Date Published: 5 October 2018
The cranberry harvest is underway
The arrival of the cranberry season has been met with enthusiasm in many parts of the United States. Uplifting seasonal pictures of farmers harvesting brightly coloured edible red berries have appeared in many local newspapers as well as online.
It has been estimated1 that the state of Wisconsin alone produced around 5.6 million barrels of the approx. 9.1 million barrels of cranberries produced in the USA during 2017. Cranberries are also grown commercially in large quantities in the U.S. states of Massachusetts, New Jersey (see pic below), Oregon and Washington as well as in parts of Canada and in lower volumes in Argentina, Chile and the Netherlands. This year's harvest is now well underway with the month of October a particularly busy time for cranberry producers across North America. Overall most of the high-volume cranberry production is wet-picked. This involves the cranberry beds being flooded with 6-8 inches (15-20 cm) of water above the vines then a harvester removing fruit from the vines. The cranberries then float in the water and can be corralled into a corner of the bed as shown below. A smaller proportion is still dry-picked. Although dry-picking is more labour intensive hence more expensive and it results in a lower yield, the advantage is that dry-picked cranberries tend to be less bruised and can be sold as fresh fruit.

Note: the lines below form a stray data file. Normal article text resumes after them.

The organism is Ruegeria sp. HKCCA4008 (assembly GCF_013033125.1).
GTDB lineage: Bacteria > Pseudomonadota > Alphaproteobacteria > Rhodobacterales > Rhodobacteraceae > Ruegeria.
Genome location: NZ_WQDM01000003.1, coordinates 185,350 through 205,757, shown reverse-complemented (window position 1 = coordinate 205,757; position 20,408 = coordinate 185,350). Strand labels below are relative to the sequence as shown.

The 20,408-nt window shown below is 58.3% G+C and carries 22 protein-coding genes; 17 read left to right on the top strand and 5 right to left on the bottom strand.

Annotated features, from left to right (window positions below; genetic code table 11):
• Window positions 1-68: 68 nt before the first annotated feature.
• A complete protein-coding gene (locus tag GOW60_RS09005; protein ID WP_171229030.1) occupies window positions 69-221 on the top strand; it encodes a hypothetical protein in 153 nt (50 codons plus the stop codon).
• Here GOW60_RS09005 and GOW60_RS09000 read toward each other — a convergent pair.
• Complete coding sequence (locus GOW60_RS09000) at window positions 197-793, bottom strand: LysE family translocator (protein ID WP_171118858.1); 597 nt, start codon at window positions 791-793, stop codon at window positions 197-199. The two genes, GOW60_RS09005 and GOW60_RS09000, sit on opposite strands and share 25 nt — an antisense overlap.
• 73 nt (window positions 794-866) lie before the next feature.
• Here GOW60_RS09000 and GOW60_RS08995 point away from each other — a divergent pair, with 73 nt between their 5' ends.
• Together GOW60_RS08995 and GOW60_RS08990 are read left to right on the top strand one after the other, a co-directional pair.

Some of the health benefits often associated with cranberries include2:
- High density of nutrients - see the table below
- Naturally low in sugar (although high in acidity) compared with some other similar dried fruits
- Source of dietary fiber
- Rich in antioxidants
Due to the hard, sour, and bitter nature of fresh raw cranberries the vast majority are processed into cranberry juice and sauces, the juice generally being sweetened or blended with other fruit juices. Dried cranberries are also widely available in supermarkets and are a great ingredient for baking sweet breads. Even so, eating raw cranberries is probably most nutritious way to consume these healthful bright red berries3.
The data summarised in the table below is for raw cranberries. According to detailed information made available by the United States Department for Agriculture (USDA)4, one cup (110g) of chopped cranberries (scientific name: Vaccinium macrocarpon5), contains:
- 9 mg Calcium
- 0.062 mg Copper
- 0.25 mg Iron
- 7 mg Magnesium
- 0.294 g Manganese
- 12 mg Phosphorus
- 88 mg Potassium
- 2 mg Sodium
- 0.1 mg Zinc
Now that this year's cranberry harvest is well underway in North America it's time to consider what to do with the fresh seasonal supply. Popular options include making cranberry sauce (widely used at Thanksgiving and Christmas celebrations) or cranberry jelly, using dried cranberries as a snack or part of a mix such as with breakfast cereals e.g. granolas, and in baking, smoothies and salads. There are many possibilities.
For cooking and baking inspiration see The Cranberry Cookbook: Year-Round Dishes From Bog to Table, Cranberry Cooking for All Seasons and Very Cranberry (Very Cookbooks) among others.